Coconut Wax + Wood Wick Info

Virgin Coconut Soy Wax

Our Virgin Coconut Soy Wax is gluten free, toxin free, paraben free, phthalate free and comes from renewable sources and is FDA approved.

Wood Wicks

All wicks are made from only 100% Natural wood sustainably sourced from Sappy Fruit Trees. 

Candle Care

The first time you light your candle, allow it to burn until the wax pool melts all the way to the edge. Wax has "memory," so if it is extinguished with a partial pool, that will prevent a full, even pool from forming in the future.

Like a cotton wick, you’ll want to trim your wooden wick before every burn. While the advised height for cotton wicks is ¼”, wooden wicks only need to be 1/8″ – 3/16″. The shorter height allows the wax to capillary up the wick to feed the flame properly. To trim, you can use a wick trimmer or simply remove any char from the previous burn by running your finger across the top of the wick - essentially breaking off the burned part. Please be sure to dispose properly as to not leave any char/debris in the candle.

If you notice the flame growing too large or too short, it may be time to extinguish the candle and wait for it to cool so you can trim the wick.

To ensure safety and longevity, be sure to check the bottom of your candle for additional instructions, including details on when to discontinue use.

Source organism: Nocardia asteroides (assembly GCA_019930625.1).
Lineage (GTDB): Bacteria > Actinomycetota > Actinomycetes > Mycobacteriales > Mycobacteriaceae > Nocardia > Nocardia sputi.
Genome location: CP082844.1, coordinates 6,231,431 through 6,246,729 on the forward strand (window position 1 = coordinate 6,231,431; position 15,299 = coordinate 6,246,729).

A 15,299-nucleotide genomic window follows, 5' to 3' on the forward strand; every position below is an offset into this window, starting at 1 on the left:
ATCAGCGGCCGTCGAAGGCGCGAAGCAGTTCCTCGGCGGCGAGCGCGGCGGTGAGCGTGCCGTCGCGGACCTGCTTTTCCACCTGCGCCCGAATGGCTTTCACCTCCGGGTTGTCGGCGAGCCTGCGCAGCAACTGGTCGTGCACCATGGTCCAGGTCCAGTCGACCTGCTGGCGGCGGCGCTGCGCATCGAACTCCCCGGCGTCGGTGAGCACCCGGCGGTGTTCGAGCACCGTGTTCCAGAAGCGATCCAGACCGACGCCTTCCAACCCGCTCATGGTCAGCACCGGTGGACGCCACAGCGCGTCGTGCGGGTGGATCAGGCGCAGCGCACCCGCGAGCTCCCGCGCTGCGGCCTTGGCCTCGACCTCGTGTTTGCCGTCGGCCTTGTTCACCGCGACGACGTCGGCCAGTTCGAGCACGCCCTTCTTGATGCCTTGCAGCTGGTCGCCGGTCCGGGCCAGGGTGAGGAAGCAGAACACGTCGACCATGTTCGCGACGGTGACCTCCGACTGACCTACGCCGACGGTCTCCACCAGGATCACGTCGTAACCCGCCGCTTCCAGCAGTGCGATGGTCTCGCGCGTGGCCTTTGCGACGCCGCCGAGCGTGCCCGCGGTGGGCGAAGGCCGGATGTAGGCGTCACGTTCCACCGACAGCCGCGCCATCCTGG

Wood Wick Troubleshooting

Sometimes wood wicks take multiple attempts to light. This is not a result of a faulty wick or product. Think of it like lighting a campfire — sometimes it takes a while for those big logs to get lit because the fire needs to work through the wood to get a good flame going. The same is true for a wooden wick on a much smaller scale.

You may need to hold the lighter to the wick for a good 15-20 seconds to make sure that you’re getting the wick to catch properly and kick off the burn, especially on the first light. You can also try lighting on an angle. If you’re still having issues, it may be helpful to melt just a little bit of wax next to the wick so that it can start traveling up the wooden wick to feed the flame.